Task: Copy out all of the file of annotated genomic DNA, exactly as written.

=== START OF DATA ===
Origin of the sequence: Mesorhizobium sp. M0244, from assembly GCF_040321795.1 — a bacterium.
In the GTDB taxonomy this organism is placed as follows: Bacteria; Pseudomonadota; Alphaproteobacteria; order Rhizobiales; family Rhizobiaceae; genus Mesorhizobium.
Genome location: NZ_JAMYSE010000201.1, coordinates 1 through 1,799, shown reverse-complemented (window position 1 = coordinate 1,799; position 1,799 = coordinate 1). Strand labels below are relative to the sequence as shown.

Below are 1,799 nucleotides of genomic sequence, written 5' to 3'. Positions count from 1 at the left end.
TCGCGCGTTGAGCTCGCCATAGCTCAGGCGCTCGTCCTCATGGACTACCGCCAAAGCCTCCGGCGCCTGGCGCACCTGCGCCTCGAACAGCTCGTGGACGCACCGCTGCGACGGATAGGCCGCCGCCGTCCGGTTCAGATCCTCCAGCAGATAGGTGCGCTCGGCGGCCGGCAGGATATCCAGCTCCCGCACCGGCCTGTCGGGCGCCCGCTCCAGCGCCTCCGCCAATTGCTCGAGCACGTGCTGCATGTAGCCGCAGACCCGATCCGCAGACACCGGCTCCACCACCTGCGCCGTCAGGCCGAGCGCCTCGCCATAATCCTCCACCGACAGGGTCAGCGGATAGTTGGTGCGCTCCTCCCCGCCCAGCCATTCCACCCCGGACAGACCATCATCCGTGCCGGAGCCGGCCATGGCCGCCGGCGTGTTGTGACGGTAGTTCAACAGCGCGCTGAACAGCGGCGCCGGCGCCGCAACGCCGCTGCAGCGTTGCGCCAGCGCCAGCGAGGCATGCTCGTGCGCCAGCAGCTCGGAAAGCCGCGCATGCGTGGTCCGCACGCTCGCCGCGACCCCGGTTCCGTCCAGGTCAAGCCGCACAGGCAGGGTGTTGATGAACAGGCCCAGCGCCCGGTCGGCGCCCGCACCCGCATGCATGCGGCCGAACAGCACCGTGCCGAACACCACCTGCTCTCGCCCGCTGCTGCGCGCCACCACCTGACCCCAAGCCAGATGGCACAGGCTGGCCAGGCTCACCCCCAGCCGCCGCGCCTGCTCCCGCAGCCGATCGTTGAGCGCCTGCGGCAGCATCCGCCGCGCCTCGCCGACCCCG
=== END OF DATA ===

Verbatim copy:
Origin of the sequence: Mesorhizobium sp. M0244, from assembly GCF_040321795.1 — a bacterium.
In the GTDB taxonomy this organism is placed as follows: Bacteria; Pseudomonadota; Alphaproteobacteria; order Rhizobiales; family Rhizobiaceae; genus Mesorhizobium.
Genome location: NZ_JAMYSE010000201.1, coordinates 1 through 1,799, shown reverse-complemented (window position 1 = coordinate 1,799; position 1,799 = coordinate 1). Strand labels below are relative to the sequence as shown.

Below are 1,799 nucleotides of genomic sequence, written 5' to 3'. Positions count from 1 at the left end.
TCGCGCGTTGAGCTCGCCATAGCTCAGGCGCTCGTCCTCATGGACTACCGCCAAAGCCTCCGGCGCCTGGCGCACCTGCGCCTCGAACAGCTCGTGGACGCACCGCTGCGACGGATAGGCCGCCGCCGTCCGGTTCAGATCCTCCAGCAGATAGGTGCGCTCGGCGGCCGGCAGGATATCCAGCTCCCGCACCGGCCTGTCGGGCGCCCGCTCCAGCGCCTCCGCCAATTGCTCGAGCACGTGCTGCATGTAGCCGCAGACCCGATCCGCAGACACCGGCTCCACCACCTGCGCCGTCAGGCCGAGCGCCTCGCCATAATCCTCCACCGACAGGGTCAGCGGATAGTTGGTGCGCTCCTCCCCGCCCAGCCATTCCACCCCGGACAGACCATCATCCGTGCCGGAGCCGGCCATGGCCGCCGGCGTGTTGTGACGGTAGTTCAACAGCGCGCTGAACAGCGGCGCCGGCGCCGCAACGCCGCTGCAGCGTTGCGCCAGCGCCAGCGAGGCATGCTCGTGCGCCAGCAGCTCGGAAAGCCGCGCATGCGTGGTCCGCACGCTCGCCGCGACCCCGGTTCCGTCCAGGTCAAGCCGCACAGGCAGGGTGTTGATGAACAGGCCCAGCGCCCGGTCGGCGCCCGCACCCGCATGCATGCGGCCGAACAGCACCGTGCCGAACACCACCTGCTCTCGCCCGCTGCTGCGCGCCACCACCTGACCCCAAGCCAGATGGCACAGGCTGGCCAGGCTCACCCCCAGCCGCCGCGCCTGCTCCCGCAGCCGATCGTTGAGCGCCTGCGGCAGCATCCGCCGCGCCTCGCCGACCCCG